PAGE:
Switching from hail to wind tells a mostly similar story, with increases in the number of days with damaging wind gusts and significantly damaging wind gusts across the southern Plains and Southeast, as shown in Figure 11. There were also increases in the Mid-Atlantic region in contrast to the change in hail days. On the other hand, the New England and northern Plains regions experienced decreases in both 58+ and 75+ mph wind days between 2022 and 2023.

The first four months of 2024 have been off to a slower start than 2023 in terms of severe weather (hail and wind) related claims. However, looking ahead, Verisk’s Respond estimates that May storms (May 1 – May 18) are likely to have damaged 2.2 times more roofs due to hail and 2.6 times more due to wind year over year. While this will not erase the delta seen over the first four months, it will start to close the gap, with an uptick in claims anticipated over the coming weeks.

The 2024 Atlantic hurricane season officially kicks off in less than 2 weeks and all seasonal predictions are for a well above normal season. However, seasonal predictions are not always perfectly accurate and even when they are accurate, the level of insurance claims generated by these events is still dependent on whether and exactly where landfalls occur. Since 2000, there have been 8 seasons where researchers from Colorado State University have predicted in their April prediction that 16 or more tropical storms or hurricanes will be named in the Atlantic, including this year’s prediction of 23 storms, the largest number they have ever predicted. In the 7 prior years with well above average predictions, 1 year saw just 10 storms (below average), 3 years saw 14 or 15 storms (near average), and 3 years ultimately saw above average activity, with 2011 recording 19 storms, 2020 recording 30, and 2021 recording 21. And while 2011, 2020, and 2021 all saw well above average activity that generated large volumes of claims, some years, like 2013 which was predicted to be above average but ended up being just average, generated few claims with limited impacts from tropical storms to land. Ultimately though, if 2024 does confirm as a well above average hurricane season, based on correlations with historical claims activity and frequency of events, on average it would generate above average claim activity. Verisk Weather Solutions meteorologists review of historical data, to include historical data from PCS, found that the top hurricane seasons with 17 or more named storms have generated on average nearly five times more claims than the bottom hurricane seasons with 14 or fewer named storms since 2000.


Although we’ve seen large variances in costs across time periods, we have also identified underlying root causes for that variability. Trades and types of losses that are less influenced by severe and catastrophic weather events tend to be more predictable and steadier through time when compared against those that are heavily influenced by these factors.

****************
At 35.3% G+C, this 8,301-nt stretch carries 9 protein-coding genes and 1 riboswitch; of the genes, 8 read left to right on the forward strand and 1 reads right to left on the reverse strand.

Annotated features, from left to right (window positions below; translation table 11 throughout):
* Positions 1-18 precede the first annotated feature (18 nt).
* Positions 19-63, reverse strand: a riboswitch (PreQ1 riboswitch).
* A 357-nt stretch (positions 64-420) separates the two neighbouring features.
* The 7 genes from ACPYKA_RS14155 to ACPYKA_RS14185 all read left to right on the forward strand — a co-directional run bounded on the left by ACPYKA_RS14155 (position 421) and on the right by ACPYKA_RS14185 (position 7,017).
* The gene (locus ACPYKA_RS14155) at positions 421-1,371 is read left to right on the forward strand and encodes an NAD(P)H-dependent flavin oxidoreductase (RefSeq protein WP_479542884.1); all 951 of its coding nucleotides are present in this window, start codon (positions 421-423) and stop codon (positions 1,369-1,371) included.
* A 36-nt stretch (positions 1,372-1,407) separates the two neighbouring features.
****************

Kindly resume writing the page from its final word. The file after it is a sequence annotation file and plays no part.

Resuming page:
Costs are not the only thing heavily influenced by weather patterns in the property insurance claims space; volume is also significantly impacted by weather across those types of loss and trades. The areas with the most significant year-over-year growth in volume tend to be in states that experienced unusually high storm or severe weather activity in a given time period. 

Aaron Brunko, President of Verisk Property Estimating Solutions, & David Obert, CPO of Verisk, sit down with Michelle at ACCESS this week to talk through the claims volume and what’s happening. Some contractors are sharing that their volume is steady while other contractors are concerned that things are really slow. Aaron and David will help pick that apart and answer the question on everyone’s mind: What’s really going on with claims volume?

Is there a stat or data you’d be interested in knowing more about from Aaron and David? Email your question to!

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Aaron Brunko & David Obert

Aaron Brunko is the president of property estimating solutions at Verisk, a leading global data analytics provider. Aaron can be reached at





David Obert serves as the Chief Product Officer at Verisk Property Estimating Solutions. In this role, he leads the charge in developing the innovative Xactware suite of products, including Xactimate and XactAnalysis. David’s leadership style is characterized by a deep passion for product innovation and a commitment to excellence, traits that have been instrumental in introducing several new products to Verisk’s market offerings. Aside from his professional achievements, David is deeply involved in community service. He contributes his time and effort to Meals on Wheels America, helping to ensure seniors have access to necessary meals and services. Additionally, David collaborates with the Brigham Young University’s Association of Computing Machinery, showcasing his dedication to supporting the next generation of computer science professionals. David holds a bachelor’s degree in Information Technology and a master’s of business from Colorado State University. His journey reflects a blend of technical acumen and strategic leadership, driving product innovation and fostering community growth.